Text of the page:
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Gas Prices Follow Oil Upward | Oil Watchdog

Gas Prices Follow Oil Upward

Tue, Oct 30, 2007 at 12:09 pm

    Gas Prices Follow Oil Upward

    Los Angeles Times
    October 30, 2007

    by Ronald D. White, Times Staff Writer

    Gasoline prices follow oil upward;

    Crude futures hit new highs. The weak dollar, stormy weather in the Gulf of Mexico and other factors are cited.

    Hold on to your wallets.

    Oil cruised to another record high Monday and gasoline prices
    rose to their highest levels since the summer driving season in
    California and the U.S., strongly influenced by a weak U.S. dollar and
    troubling events in many parts of the world, analysts said.

    Crude oil for December delivery traded as high as a record
    $93.80 a barrel on the New York futures market before settling at an
    all-time closing high of $93.53, up $1.67.

    Analysts said fundamentals weren’t to blame.

    "There is no shortage of oil. Demand is weak and it will
    continue to be weak," said Fadel Gheit, senior energy analyst at
    Oppenheimer & Co.

    But oil is traded in dollars, and the U.S. currency has
    continued to sink against most other major currencies in recent weeks.
    A weak dollar makes oil even more attractive to investors because it
    makes the commodity cheaper in other currencies.

    Traders also reacted to news that Mexico’s state-owned oil
    company shut down about 20% of its daily crude oil production, or
    600,000 barrels a day, because of stormy weather in the Gulf of Mexico.
    That came one week after rough seas were blamed in the deaths of more
    than 20 offshore oil workers there.

    Escalating tensions between Turkey and Kurdish rebels on both
    sides of its border with Iraq were also cited, with as many as 100,000
    Turkish troops massing for a possible incursion. Other analysts cited
    the threat of more unrest in Nigeria, where six workers at an Italian
    oil facility were kidnapped last week.

    "Right now all of the bullish things are happening at the same
    time, but I think there will be a correction before we reach $100 a
    barrel. In the meantime, it is hard to find a reason for these guys to
    take profits," said Phil Flynn, vice president and senior market
    analyst for Alaron Trading Corp. in Chicago.

    Others aren’t so sure.

    "The oil market may be only one or two events away from
    $100-plus oil," said Daniel Yergin, chairman of Cambridge Energy
    Research Associates and author of "The Prize," a Pulitzer-winning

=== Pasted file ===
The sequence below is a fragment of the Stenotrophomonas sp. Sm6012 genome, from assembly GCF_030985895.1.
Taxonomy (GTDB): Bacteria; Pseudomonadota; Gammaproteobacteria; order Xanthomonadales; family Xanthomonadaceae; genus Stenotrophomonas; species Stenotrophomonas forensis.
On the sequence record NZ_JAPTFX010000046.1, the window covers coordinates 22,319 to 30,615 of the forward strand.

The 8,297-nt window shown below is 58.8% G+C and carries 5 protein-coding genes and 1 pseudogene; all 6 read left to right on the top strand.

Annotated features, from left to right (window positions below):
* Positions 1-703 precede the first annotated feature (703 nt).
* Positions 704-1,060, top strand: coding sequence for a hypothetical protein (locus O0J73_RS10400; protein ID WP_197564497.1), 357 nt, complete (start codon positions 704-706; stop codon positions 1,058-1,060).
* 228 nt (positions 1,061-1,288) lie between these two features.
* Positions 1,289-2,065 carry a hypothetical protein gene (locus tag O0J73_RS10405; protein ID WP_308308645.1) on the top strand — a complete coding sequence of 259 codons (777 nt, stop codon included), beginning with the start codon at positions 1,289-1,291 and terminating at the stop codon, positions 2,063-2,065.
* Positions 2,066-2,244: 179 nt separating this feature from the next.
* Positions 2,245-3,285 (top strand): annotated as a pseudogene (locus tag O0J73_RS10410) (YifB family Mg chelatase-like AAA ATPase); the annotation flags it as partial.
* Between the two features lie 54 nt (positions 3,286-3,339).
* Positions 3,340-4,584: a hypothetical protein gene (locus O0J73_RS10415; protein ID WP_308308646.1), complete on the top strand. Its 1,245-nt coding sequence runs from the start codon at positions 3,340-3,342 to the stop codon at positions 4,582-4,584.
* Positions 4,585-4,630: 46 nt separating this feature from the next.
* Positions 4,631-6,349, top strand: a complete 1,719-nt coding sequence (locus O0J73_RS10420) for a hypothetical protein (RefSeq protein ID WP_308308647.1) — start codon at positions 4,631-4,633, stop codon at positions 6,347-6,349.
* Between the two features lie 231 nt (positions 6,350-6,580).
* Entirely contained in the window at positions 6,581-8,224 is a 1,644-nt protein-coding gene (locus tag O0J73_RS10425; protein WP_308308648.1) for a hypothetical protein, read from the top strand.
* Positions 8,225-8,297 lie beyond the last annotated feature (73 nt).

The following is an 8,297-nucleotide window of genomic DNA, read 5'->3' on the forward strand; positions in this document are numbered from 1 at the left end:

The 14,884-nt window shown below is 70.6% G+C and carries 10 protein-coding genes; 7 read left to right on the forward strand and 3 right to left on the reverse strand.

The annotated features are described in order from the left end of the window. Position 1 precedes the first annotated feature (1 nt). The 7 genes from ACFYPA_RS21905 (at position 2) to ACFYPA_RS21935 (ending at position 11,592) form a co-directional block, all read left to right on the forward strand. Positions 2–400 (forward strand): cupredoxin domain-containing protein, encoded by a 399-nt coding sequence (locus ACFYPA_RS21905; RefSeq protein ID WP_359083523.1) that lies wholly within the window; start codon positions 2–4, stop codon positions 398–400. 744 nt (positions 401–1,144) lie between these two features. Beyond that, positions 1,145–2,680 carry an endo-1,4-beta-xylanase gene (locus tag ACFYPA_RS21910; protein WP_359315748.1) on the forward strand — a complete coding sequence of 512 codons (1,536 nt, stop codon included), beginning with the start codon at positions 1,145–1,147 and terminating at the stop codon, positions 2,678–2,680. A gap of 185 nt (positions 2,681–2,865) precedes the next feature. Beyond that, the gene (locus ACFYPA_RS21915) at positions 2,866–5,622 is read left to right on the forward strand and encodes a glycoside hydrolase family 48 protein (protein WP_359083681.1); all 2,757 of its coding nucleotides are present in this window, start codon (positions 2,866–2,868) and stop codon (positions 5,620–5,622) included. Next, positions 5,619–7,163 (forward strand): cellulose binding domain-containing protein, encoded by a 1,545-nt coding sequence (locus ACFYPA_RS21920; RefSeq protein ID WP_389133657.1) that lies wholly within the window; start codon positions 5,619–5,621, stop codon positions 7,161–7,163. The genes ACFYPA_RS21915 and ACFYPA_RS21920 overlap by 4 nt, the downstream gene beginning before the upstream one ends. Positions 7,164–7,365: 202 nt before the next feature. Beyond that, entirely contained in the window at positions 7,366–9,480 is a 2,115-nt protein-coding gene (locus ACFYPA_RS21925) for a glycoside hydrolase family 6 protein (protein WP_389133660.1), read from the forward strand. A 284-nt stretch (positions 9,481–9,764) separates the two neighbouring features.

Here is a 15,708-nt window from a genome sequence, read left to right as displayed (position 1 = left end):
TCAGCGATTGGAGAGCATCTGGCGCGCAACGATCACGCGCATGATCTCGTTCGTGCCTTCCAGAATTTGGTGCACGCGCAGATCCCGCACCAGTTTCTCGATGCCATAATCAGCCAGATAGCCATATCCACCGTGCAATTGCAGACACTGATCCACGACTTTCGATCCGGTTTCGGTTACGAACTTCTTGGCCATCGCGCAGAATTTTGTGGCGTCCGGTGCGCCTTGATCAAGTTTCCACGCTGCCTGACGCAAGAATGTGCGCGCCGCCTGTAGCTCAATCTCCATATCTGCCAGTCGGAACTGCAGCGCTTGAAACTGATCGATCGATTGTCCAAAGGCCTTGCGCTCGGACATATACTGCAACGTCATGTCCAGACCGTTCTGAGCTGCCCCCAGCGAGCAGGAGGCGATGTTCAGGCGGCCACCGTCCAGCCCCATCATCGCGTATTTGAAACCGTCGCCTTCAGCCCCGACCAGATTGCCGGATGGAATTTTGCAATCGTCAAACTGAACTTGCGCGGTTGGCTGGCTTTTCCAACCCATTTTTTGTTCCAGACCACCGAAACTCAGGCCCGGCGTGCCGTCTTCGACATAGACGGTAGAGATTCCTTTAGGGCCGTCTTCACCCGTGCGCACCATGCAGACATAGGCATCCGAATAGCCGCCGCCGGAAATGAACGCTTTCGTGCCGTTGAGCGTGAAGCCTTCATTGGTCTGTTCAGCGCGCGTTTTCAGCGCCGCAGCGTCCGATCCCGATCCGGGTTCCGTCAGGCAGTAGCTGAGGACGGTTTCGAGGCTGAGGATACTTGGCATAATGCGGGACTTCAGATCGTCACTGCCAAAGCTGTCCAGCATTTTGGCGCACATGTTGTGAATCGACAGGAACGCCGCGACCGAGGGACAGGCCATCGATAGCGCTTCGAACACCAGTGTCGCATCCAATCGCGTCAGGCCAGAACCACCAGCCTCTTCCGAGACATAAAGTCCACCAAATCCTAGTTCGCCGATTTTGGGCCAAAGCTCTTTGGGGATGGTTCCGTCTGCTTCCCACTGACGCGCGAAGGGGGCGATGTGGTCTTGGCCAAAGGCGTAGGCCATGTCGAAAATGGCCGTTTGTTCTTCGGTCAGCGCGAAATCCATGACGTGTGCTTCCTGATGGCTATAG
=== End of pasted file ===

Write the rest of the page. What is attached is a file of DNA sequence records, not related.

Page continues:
history of the oil industry.

    "Oil prices are becoming increasingly decoupled from the
    fundamentals of supply and demand," Yergin said at a conference Monday
    at Georgetown University in Washington. "With prices over $90 a barrel
    and strong anticipation of $100, the oil market is showing signs of
    high fever, stoked by fears of clashes in the Middle East and resulting
    disruptions of supply." The most likely cure for the fever, he said,
    would be an economic slowdown, which would dampen demand for oil.

    Oil market critics took the system to task for ratcheting up the worst-case-scenario fear premium at the expense of consumers.

    "Speculation is largely to blame. The victims, as usual, are
    ordinary motorists and people using petroleum products to heat their
    homes as winter approaches," said Judy Dugan, research director of the
    Santa Monica-based Foundation for Taxpayer and Consumer Rights.

    The rising price of oil has been showing up quickly at the
    pump. The U.S. average price rose 4.9 cents to $2.872 for a gallon of
    self-serve regular, its highest level since Aug. 6, the Energy
    Department said Monday. In California, drivers paid an average of
    $3.159 a gallon, up 1.6 cents, the highest since late June.

    "The prices are supposed to come down before the holidays,"
    said downtown Los Angeles resident L.B. McGowen, 36, as he watched $10
    translate to slightly more than three gallons of gas for his bronze,
    late model Cadillac DTS. A sign at the Shell station at Grand Avenue
    and Olympic Boulevard told him the price was $3.199 for a gallon of

    McGowen is the health and fitness director at the
    Watts/Willowbrook Boys and Girl Club. He’s also a personal trainer who
    used to drive as far as Santa Monica to see clients, but not since gas
    prices began to rise again.

    "Now, they have to come to me," McGowen said.

    But McGowen’s experience at the pump might be worse by spring even if there is a sharp drop in oil prices, said one expert.

    It’s the older and lower priced oil that is being processed at
    the nation’s refineries right now, said John Silvia, chief economist at
    Wachovia Corp.

    As more expensive oil makes its way to refineries, retail
    gasoline prices will head higher, he said. Oil accounts for about half
    the price of gasoline at the pump.

    "The timing of this is part of the concern. We should not be having anything like this at this time of the year," Silvia said.
    Contact the author at: ron.white@latimes.com.

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